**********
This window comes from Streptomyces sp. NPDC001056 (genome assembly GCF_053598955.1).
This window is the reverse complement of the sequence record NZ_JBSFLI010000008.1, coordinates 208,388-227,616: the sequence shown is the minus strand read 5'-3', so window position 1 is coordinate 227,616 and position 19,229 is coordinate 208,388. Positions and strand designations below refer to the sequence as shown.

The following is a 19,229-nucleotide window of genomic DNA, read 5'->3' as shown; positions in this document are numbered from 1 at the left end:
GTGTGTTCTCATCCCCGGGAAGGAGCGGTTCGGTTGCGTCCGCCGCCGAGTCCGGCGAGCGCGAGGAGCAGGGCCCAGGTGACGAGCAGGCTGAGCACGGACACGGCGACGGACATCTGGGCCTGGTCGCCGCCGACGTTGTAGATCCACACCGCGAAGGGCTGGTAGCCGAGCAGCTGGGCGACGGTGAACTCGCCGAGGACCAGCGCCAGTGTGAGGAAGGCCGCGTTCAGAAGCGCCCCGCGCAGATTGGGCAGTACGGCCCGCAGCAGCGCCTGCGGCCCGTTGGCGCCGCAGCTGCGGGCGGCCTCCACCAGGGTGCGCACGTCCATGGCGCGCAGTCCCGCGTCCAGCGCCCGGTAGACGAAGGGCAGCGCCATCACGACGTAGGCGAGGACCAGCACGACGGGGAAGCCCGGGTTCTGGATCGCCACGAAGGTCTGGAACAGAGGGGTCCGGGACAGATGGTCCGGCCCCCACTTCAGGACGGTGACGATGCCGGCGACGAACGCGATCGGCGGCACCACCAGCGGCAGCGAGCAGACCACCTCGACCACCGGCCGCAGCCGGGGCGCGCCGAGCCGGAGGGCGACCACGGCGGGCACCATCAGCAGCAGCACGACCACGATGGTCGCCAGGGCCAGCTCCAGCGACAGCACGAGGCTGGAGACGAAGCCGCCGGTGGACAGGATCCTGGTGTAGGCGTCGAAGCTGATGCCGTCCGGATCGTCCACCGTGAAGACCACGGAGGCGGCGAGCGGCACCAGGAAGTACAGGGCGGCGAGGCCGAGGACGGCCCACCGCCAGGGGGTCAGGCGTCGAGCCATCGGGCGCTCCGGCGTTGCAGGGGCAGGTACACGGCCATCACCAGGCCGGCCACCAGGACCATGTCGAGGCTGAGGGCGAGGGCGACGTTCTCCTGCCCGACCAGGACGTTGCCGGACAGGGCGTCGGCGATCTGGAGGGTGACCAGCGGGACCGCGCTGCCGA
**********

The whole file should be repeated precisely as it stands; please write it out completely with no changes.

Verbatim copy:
This window comes from Streptomyces sp. NPDC001056 (genome assembly GCF_053598955.1).
This window is the reverse complement of the sequence record NZ_JBSFLI010000008.1, coordinates 208,388-227,616: the sequence shown is the minus strand read 5'-3', so window position 1 is coordinate 227,616 and position 19,229 is coordinate 208,388. Positions and strand designations below refer to the sequence as shown.

The following is a 19,229-nucleotide window of genomic DNA, read 5'->3' as shown; positions in this document are numbered from 1 at the left end:
GTGTGTTCTCATCCCCGGGAAGGAGCGGTTCGGTTGCGTCCGCCGCCGAGTCCGGCGAGCGCGAGGAGCAGGGCCCAGGTGACGAGCAGGCTGAGCACGGACACGGCGACGGACATCTGGGCCTGGTCGCCGCCGACGTTGTAGATCCACACCGCGAAGGGCTGGTAGCCGAGCAGCTGGGCGACGGTGAACTCGCCGAGGACCAGCGCCAGTGTGAGGAAGGCCGCGTTCAGAAGCGCCCCGCGCAGATTGGGCAGTACGGCCCGCAGCAGCGCCTGCGGCCCGTTGGCGCCGCAGCTGCGGGCGGCCTCCACCAGGGTGCGCACGTCCATGGCGCGCAGTCCCGCGTCCAGCGCCCGGTAGACGAAGGGCAGCGCCATCACGACGTAGGCGAGGACCAGCACGACGGGGAAGCCCGGGTTCTGGATCGCCACGAAGGTCTGGAACAGAGGGGTCCGGGACAGATGGTCCGGCCCCCACTTCAGGACGGTGACGATGCCGGCGACGAACGCGATCGGCGGCACCACCAGCGGCAGCGAGCAGACCACCTCGACCACCGGCCGCAGCCGGGGCGCGCCGAGCCGGAGGGCGACCACGGCGGGCACCATCAGCAGCAGCACGACCACGATGGTCGCCAGGGCCAGCTCCAGCGACAGCACGAGGCTGGAGACGAAGCCGCCGGTGGACAGGATCCTGGTGTAGGCGTCGAAGCTGATGCCGTCCGGATCGTCCACCGTGAAGACCACGGAGGCGGCGAGCGGCACCAGGAAGTACAGGGCGGCGAGGCCGAGGACGGCCCACCGCCAGGGGGTCAGGCGTCGAGCCATCGGGCGCTCCGGCGTTGCAGGGGCAGGTACACGGCCATCACCAGGCCGGCCACCAGGACCATGTCGAGGCTGAGGGCGAGGGCGACGTTCTCCTGCCCGACCAGGACGTTGCCGGACAGGGCGTCGGCGATCTGGAGGGTGACCAGCGGGACCGCGCTGCCGA